Last year Dreadbits Victorian Steampunk, match-three game Ironcast hit PC. It was a game that well received all round and it was one I reviewed at the time giving a favourable score of 8.0. I said that its gameplay was incredibly addictive with a good amount of strategic possibilities but the luck based element was frustrating and the overall presentation was somewhat lacking. So with Ironcast heading to PS4 it’s time to revisit the title and see if this is just a straight port or if they’ve thrown in anything new.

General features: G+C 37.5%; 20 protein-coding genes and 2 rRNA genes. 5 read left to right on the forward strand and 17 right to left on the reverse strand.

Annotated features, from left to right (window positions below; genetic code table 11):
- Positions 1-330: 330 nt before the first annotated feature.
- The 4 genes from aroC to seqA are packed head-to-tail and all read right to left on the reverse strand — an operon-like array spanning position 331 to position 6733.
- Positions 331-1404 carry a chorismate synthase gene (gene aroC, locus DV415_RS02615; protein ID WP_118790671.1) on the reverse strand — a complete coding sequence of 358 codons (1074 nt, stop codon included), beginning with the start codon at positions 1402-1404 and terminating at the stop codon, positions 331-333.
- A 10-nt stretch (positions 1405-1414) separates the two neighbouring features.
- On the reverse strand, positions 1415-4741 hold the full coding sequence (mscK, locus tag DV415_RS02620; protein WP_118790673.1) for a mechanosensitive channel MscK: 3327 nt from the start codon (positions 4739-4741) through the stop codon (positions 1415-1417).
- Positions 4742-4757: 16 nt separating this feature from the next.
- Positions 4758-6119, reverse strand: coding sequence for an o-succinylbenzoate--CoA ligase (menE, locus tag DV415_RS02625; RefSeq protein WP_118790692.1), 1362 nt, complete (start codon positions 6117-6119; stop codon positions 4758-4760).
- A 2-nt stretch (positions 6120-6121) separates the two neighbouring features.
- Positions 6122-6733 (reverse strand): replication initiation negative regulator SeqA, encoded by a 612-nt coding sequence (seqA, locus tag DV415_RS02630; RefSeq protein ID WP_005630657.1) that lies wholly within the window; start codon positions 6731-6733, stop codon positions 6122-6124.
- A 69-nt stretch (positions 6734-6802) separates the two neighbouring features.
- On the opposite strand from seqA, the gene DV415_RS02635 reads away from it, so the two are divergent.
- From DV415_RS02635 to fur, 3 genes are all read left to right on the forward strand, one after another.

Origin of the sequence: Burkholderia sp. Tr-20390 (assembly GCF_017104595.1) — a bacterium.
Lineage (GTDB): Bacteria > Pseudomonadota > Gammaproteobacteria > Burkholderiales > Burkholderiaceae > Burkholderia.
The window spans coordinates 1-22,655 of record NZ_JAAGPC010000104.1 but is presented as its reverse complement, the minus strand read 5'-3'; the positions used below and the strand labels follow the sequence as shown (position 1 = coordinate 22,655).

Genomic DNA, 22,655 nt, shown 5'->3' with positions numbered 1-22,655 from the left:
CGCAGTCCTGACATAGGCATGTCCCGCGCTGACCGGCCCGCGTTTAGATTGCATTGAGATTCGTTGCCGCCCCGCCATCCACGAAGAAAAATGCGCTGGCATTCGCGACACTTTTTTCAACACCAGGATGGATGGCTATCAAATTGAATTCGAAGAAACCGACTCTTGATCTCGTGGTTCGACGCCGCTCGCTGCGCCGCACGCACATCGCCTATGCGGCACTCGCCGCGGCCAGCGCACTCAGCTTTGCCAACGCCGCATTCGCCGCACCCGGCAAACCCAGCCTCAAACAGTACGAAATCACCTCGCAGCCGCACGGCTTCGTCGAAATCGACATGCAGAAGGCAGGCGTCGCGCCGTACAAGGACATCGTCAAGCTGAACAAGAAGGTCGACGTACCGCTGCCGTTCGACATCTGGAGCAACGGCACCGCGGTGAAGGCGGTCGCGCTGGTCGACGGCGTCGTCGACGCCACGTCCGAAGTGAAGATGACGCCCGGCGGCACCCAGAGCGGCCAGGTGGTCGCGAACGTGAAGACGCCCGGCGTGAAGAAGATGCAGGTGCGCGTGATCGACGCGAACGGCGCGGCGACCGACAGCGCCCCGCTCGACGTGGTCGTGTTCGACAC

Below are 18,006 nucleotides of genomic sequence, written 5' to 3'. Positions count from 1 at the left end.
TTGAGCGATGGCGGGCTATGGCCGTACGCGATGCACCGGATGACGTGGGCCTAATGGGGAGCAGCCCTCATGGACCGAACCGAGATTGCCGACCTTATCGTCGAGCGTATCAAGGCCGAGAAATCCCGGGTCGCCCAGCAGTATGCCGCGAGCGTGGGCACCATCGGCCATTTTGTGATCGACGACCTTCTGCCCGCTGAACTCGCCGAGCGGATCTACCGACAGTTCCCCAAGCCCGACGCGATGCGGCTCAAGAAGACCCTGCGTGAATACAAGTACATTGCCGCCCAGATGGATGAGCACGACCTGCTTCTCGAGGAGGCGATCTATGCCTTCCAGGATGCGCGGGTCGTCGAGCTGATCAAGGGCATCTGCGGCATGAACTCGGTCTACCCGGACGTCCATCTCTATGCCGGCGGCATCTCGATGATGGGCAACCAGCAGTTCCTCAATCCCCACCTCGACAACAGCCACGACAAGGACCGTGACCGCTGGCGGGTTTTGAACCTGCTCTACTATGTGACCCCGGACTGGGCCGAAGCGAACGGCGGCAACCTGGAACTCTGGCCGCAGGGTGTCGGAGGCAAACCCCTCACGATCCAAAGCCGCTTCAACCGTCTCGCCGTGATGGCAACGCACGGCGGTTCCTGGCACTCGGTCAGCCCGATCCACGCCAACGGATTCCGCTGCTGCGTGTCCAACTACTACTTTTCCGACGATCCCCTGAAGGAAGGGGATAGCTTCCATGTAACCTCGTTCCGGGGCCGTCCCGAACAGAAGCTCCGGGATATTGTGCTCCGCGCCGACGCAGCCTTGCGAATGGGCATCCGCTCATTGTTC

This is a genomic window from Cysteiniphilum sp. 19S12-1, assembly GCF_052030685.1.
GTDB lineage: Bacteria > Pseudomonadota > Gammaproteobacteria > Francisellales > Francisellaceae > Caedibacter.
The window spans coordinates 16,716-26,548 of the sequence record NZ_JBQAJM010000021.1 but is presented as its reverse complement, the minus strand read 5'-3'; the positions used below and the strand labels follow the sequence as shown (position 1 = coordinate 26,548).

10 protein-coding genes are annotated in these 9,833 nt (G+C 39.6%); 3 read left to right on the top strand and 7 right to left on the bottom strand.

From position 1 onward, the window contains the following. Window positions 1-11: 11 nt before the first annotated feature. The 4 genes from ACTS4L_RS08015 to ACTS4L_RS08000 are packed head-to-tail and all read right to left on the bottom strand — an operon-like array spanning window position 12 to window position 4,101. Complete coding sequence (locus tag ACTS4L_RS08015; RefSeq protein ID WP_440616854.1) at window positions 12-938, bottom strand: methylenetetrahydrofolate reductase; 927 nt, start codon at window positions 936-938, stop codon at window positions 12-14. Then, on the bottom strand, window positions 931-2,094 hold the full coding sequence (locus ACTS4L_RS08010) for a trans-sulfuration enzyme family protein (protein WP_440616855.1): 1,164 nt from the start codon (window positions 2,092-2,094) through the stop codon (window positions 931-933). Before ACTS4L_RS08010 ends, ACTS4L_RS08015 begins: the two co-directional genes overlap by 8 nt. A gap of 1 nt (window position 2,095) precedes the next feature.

The story places us in 1866 where the French have developed a new super energy source they’ve called Volite. A power source that sees the dawn of shield technology and energy based weapons. Instead of sharing this discovery with the world though they have chosen to keep it for themselves sparking a war with the neighbors across the channel, Britain. As they war waged on over the decades both sides developed a new weapon that they hoped would give them the edge and end the conflict. The titular war machine Ironcast. 20 foot iron walkers that were much more reliable, faster and stronger than any tank. This is where we come in. Piloting one of these steampunk mecha we’re given just 9 days to quell a French invasion of England. The story remains unchanged from the version that released on PC around one year ago and unfortunately the same flaw has carried over. It’s dull, which is a shame as the concept sounds very interesting. All we are given is a couple of newspaper clippings, and short permission conversations to fill in the plot, and unfortunately it leaves you wanting more. Not that the story is completely necessary though to the overall flow of the game.